Editor's note: Follow Mike Wilson's daily race progress here at KPBS.org.
Tuesday, June 12, 2012
Cyclist Mike Wilson has his heart set on finishing the most grueling contest on the sporting world.
SAN DIEGO San Diego is a pretty good place to do bike training because there are lots of steep slopes, like the one Mike Wilson climbed on his way to the top of Torrey Pines State Park during a recent workout. But if you want to know what it’s like to peddle through the June heat of the desert, you’ve got to bundle up.
“Doing this desert training on an overcast day on the coast is difficult,” Wilson said as he caught his breath at the top. “So you got to add four or five layers (of clothing).”
Mike Wilson should know. He’s about to strike out across the desert, the Rockies, the Great Plains and Appalachia in a race that most people are just happy to finish, to say nothing of winning.
The race is called Race Across America, RAAM for short. It may be the most grueling endurance test in all of sports. It begins tomorrow in Oceanside; a nearly 3,000-mile bike race, taking place over eight days, that’s a feast of pain and sleep deprivation.
This year, San Diegan Mike Wilson will be taking part.
Wilson is an amiable 38-year-old, born in Alabama, who still addresses people as “sir” and “ma’am.” He said he got into cycling in his early thirties, when he was carrying about 260 pounds on his six-foot two-inch frame.
“A friend gave me a bicycle and said, ‘If you want to lose a little weight try riding a bike up and down the Strand in Coronado,’” said Wilson. “So I did that once. Then I did it twice.”
Then he rode 100 miles back and forth along the Strand. Soon he did a 200-mile trek.
“So I thought if I can do 200 miles, why not one of these 500-mile races?” he added. “I’d heard of this race called Furnace Creek. It’s like 509 miles out in Death Valley. And that sounds kind of crazy, and I’m kind of crazy, so let’s do something crazy.”
Wilson, incidentally, solved his weight problem. He’s now 167 pounds. But if you want to talk about crazy, Furnace Creek was nothing.
The rules for Race Across America are pretty simple. The cyclists begin at the Oceanside Pier, and they head east along a designated route. The first person to cross the finish line in Annapolis, Maryland wins. There are no requirements to take breaks; there are no restrictions on when you can ride.
In other words, if you can ride nonstop with no sleep, no meals or bathroom breaks, more power to you.
Amy Snyder is author of a book about RAAM called "Hell on Two Wheels." Snyder said the drive to go non-stop for eight or nine days, with as little as three hours a day of sleep, causes people to endure tremendous pain.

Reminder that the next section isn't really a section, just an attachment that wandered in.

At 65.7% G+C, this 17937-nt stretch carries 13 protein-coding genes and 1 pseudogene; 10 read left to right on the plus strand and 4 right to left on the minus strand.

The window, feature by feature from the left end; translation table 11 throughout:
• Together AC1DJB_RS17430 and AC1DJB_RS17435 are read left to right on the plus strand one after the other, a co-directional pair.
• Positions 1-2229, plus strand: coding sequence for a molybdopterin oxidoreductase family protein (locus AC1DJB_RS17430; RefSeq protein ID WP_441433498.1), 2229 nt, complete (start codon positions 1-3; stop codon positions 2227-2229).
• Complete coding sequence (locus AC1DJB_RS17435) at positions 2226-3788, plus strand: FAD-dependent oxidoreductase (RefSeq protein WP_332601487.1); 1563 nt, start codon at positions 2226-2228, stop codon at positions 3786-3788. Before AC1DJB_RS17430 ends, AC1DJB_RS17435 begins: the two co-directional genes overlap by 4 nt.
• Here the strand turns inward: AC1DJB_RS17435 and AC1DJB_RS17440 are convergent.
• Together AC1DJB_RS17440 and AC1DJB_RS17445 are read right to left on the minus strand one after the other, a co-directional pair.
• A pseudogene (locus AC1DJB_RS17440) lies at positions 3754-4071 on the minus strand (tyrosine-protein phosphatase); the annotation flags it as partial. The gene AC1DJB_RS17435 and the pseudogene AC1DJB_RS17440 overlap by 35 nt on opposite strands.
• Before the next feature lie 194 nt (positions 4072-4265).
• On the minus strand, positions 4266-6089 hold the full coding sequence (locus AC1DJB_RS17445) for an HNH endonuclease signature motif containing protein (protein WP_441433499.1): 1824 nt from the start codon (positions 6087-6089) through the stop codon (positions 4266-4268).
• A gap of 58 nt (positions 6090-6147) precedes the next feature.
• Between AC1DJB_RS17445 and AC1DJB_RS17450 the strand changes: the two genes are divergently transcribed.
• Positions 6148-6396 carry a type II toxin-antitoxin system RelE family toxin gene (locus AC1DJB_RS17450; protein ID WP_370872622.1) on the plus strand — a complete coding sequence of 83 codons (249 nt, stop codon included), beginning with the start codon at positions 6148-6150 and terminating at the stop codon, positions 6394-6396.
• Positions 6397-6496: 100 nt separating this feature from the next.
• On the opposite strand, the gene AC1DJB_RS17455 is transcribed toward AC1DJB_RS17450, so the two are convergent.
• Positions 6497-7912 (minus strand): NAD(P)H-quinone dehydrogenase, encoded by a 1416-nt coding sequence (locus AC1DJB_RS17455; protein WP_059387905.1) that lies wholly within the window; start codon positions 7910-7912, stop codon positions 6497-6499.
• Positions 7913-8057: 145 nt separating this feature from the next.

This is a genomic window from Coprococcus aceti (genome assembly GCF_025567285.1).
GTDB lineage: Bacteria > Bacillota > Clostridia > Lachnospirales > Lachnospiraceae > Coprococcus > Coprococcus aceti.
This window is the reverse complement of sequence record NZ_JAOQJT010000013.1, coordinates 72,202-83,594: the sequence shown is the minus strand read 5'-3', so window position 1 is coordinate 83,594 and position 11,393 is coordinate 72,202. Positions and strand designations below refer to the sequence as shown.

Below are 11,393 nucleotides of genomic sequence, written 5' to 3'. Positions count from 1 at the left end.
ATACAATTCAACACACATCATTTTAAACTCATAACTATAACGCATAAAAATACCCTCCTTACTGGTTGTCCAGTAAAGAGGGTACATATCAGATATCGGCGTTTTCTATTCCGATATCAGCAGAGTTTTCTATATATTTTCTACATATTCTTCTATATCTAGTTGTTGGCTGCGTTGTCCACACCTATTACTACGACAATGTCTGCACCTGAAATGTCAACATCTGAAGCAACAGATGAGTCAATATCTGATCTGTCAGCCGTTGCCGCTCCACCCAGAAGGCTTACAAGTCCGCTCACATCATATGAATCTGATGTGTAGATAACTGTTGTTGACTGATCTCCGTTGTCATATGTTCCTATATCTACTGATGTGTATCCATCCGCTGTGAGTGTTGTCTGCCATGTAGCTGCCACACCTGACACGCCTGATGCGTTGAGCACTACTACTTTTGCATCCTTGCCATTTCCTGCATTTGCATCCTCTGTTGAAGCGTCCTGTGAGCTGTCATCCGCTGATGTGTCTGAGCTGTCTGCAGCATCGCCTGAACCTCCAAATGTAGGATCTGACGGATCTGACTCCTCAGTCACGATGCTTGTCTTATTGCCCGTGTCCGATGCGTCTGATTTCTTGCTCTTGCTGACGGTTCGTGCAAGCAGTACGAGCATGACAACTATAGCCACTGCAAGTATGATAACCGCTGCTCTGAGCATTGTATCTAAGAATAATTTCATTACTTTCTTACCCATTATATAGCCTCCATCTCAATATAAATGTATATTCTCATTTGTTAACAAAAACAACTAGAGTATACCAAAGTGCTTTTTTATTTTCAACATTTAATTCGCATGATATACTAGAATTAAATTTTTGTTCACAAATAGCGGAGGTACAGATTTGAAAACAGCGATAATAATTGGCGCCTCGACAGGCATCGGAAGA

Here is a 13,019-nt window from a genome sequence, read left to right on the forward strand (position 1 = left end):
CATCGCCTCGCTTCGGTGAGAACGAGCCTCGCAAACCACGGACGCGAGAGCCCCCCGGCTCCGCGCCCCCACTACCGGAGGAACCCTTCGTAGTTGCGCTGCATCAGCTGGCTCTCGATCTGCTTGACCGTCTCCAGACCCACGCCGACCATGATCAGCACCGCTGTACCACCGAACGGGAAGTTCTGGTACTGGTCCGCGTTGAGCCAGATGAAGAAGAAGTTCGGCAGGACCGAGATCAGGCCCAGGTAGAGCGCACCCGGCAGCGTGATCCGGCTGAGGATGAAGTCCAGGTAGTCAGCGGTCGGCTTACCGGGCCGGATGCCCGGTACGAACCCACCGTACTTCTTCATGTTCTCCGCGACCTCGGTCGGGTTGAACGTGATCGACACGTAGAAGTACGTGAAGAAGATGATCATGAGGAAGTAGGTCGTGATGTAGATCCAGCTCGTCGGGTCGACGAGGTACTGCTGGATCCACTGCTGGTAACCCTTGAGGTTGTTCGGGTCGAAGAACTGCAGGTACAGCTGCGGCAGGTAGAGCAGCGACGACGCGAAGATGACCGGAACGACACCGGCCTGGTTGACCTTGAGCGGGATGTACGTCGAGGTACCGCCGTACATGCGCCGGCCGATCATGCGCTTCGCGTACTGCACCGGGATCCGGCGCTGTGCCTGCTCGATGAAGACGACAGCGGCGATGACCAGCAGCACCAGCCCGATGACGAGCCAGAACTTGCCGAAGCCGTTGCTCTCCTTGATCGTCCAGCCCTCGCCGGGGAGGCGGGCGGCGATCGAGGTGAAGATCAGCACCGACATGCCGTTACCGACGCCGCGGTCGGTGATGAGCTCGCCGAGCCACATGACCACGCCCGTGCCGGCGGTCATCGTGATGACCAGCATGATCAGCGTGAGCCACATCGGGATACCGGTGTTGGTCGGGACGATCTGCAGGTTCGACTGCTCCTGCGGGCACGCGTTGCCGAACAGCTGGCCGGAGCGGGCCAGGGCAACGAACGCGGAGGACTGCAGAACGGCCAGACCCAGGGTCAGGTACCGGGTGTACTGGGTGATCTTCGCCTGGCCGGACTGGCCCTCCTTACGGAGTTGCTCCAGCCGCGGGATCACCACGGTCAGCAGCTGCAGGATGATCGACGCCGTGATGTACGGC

The pain and sleep deprivation can cause riders to become mentally disoriented. In some cases, they lose their ability to hold their heads up when those muscles fail with fatigue.
Mike Wilson likes to quote the late Slovenian cyclist Yure Robic, a 5-time winner of the Race Across America.
“I hate this race. I hate everything about it. I don’t want to be here,” Wilson said as he paraphrased Robic. “But every other day of my life, it’s all I can think about.”
Although Wilson is a solo cyclist, he’s not doing RAAM alone. His girlfriend, a nurse anesthetist, will follow along to help keep him healthy and fed.
In fact, Wilson has a whole a volunteer crew that will follow in three vehicles. They’ll shield him from cars, massage him, encourage him and repair his bikes. Wilson’s job is helping to run a sporting goods company. But many of his volunteer crew members are retired police officers, with whom he recently cycled to Encinitas for breakfast.
“When RAAM came up (a friend) and I said, ‘If you want any help, if you need someone to be on your team, let us know,’” said Dalana Pursel, one member of Wilson's crew. “We were very honored when in November he said, ‘Are you still good for it?’ We both said sure!”
Some members of the crew couldn’t answer the question of why Wilson would put himself through the agony of RAAM.
“There’s no prize money. We all sat around and said to him, ‘What’s the prize at the end of the ride?” said Gil Dominguez, one of Wilson’s cycling buddies. Still, Dominguez said he understood what Wilson's prize would be, and why he would do this.
“Because it’s there! It’s like the guy who climbs Mount Everest. He does it because it’s there, and he feels the desire to do so,” he said.
The natural human madness that causes people do set out on tremendous challenges and adventures will bring Mike Wilson to the Oceanside starting line Wednesday morning, where he will begin the Race Across America.
Wilson is a rookie in this contest. And he said, for a rookie, just finishing will be like winning a gold medal.
Video by Katie Euphrat